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A bright future for community-based energy microgrids in NY

$48M to built enegy microgrids in NY. In the near future, the New York local energy market may be disrupted by a number of community-based energy microgrids that allows peer-to-peer energy sharing without the involvement of a large utility company.

In the near future, the New York local energy market may be disrupted by a number of community-based energy microgrids that allows peer-to-peer energy sharing without the involvement of a large utility company.

Microgrids are an important component of New York Governor Andrew Cuomo’s Reforming the Energy Vision (REV) strategy as they make the electric grid more resilient and reliable, add jobs and stimulate economic development, reduce greenhouse gas emissions, and expand customer choice and control.

In 2015, the NY Governor Cuomo launched a $40 million NY prize calling for proposals on microgrids that meet energy and resiliency needs of local communities. The prize aims to build microgrids across New York State, to reduce customer energy costs and promote clean energy.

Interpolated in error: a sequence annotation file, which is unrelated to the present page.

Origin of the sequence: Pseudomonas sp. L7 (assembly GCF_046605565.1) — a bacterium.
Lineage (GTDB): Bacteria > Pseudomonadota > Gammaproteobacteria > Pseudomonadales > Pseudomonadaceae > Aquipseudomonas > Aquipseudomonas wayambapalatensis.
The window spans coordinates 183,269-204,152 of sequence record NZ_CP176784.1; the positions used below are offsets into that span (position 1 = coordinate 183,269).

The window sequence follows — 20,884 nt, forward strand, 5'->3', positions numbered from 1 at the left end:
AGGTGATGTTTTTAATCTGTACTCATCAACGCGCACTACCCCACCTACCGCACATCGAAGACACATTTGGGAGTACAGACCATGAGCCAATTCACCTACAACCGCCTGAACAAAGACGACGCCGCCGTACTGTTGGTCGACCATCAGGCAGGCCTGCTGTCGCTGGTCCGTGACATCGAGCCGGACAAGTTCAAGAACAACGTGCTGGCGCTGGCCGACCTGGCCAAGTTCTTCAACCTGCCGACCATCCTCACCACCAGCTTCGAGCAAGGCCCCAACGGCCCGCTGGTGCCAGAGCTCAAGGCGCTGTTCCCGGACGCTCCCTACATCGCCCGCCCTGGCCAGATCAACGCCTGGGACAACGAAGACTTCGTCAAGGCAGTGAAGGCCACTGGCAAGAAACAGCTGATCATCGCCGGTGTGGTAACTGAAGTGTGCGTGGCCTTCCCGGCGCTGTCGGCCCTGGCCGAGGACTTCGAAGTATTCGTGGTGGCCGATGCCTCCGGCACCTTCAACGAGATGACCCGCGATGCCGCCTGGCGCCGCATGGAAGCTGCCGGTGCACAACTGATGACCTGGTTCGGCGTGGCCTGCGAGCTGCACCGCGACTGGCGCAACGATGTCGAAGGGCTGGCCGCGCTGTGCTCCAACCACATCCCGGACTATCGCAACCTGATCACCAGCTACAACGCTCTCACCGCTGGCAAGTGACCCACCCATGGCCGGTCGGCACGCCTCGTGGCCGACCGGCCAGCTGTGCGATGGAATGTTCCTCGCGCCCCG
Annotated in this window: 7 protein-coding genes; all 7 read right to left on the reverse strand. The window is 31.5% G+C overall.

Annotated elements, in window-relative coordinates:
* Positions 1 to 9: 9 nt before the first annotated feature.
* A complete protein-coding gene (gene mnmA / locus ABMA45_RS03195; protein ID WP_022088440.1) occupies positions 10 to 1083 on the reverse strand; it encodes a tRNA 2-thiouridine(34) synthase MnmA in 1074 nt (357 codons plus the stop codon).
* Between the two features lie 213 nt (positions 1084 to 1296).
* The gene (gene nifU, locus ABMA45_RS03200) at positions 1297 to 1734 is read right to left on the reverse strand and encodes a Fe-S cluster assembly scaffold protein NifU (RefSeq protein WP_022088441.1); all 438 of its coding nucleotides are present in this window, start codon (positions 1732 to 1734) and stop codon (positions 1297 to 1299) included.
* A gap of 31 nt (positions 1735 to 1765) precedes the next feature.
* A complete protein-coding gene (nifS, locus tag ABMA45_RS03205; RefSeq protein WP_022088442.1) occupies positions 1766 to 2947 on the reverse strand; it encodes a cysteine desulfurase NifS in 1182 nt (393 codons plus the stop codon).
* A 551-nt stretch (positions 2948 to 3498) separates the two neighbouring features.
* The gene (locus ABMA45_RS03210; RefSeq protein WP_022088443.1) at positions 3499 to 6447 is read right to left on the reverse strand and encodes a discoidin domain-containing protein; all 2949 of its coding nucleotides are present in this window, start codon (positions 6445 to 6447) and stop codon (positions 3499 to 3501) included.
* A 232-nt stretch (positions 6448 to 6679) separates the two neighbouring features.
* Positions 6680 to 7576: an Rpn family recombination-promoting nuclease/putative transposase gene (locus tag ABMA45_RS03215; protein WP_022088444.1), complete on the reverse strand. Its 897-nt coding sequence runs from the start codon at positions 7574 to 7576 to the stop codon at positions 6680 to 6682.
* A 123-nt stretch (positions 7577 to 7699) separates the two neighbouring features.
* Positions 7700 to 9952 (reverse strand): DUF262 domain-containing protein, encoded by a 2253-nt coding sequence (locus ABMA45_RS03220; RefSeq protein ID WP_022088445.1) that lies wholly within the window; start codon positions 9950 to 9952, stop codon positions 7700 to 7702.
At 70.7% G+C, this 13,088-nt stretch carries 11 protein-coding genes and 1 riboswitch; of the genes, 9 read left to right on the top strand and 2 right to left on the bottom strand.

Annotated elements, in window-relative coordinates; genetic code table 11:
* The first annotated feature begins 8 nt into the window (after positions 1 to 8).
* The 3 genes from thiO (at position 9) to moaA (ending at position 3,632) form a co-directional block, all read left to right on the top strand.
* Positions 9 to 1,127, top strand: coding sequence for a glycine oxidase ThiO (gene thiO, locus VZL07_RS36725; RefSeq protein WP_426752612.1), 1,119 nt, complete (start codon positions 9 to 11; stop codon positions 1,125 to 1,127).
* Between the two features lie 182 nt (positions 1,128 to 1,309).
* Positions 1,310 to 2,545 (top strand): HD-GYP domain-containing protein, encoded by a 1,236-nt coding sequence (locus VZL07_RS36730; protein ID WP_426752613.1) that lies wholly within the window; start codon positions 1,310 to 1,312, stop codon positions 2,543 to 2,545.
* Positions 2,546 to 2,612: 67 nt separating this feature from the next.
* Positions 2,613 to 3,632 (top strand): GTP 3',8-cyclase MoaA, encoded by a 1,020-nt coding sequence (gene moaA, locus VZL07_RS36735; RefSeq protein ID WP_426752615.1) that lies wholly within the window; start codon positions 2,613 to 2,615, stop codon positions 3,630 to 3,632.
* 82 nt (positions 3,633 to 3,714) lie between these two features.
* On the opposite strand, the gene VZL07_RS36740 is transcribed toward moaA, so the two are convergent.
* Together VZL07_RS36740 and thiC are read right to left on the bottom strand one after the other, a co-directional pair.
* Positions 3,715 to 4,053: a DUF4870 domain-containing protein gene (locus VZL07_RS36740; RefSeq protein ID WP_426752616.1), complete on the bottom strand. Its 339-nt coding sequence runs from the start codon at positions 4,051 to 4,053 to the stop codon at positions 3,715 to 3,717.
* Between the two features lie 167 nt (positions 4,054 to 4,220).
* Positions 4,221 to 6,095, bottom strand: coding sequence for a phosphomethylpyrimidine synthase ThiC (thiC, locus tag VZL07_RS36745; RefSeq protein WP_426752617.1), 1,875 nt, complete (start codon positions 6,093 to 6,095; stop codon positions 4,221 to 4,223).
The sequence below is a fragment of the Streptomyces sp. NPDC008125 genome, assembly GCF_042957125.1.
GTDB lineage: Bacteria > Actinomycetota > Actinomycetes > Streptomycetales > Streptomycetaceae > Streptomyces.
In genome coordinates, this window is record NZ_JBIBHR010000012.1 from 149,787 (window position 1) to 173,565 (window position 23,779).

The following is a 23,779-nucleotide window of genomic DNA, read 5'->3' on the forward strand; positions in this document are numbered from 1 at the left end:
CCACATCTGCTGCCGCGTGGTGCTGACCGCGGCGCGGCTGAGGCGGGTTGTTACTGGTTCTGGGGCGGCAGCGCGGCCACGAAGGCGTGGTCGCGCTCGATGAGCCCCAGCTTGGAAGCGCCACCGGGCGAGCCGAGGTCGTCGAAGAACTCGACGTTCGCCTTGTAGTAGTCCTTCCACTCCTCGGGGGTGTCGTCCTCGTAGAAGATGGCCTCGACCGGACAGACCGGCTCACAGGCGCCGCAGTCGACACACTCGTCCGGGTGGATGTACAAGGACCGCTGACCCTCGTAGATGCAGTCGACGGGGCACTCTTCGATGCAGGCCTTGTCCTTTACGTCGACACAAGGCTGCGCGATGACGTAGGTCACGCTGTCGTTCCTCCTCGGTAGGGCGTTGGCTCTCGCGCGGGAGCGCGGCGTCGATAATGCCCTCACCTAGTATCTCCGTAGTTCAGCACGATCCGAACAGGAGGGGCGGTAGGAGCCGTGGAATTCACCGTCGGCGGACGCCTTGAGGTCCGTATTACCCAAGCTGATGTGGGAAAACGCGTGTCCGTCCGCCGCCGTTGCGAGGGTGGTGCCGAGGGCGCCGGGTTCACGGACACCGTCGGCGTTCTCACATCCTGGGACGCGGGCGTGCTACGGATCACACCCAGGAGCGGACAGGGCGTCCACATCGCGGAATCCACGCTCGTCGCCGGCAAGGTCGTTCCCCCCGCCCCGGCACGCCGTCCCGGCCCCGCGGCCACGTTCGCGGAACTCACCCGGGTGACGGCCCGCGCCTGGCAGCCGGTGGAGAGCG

Among 147 community micro-grid applications from communities across the NY State, 83 proposals were awarded $100,000 to conduct a feasibility study.

More recently, in January 2016, an additional $8 million round of funding was announced to support the development of engineering designs and business plans for community micro-grids and to ensure local power networks can operate independently during emergencies or outages.

The disruptive Brooklyn Microgrid that engages individuals in buying and selling energy from each other using smart contracts, a peer-to-peer (P2P) platform and digital currency (Bitcoins).

Power resiliency and reliability

By integrating local renewable energy into the power system, Governor Cuomo is strongly convinced that micro-grids can provide power resiliency and reliability while a significant enhancement in terms of energy efficiency. Microgrids, in fact, are local energy networks that, during extreme weather events or emergencies, are able to separate from the larger electric grid.
Community based microgrids with peer-to-peer energy exchange facilities may soon become a standard solution for sustainable and cost-effective grid operations relying less on fossil fuels and more on renewable energy.

Related Articles:
+ A community micro-grid enabling peer-to-peer energy sharing

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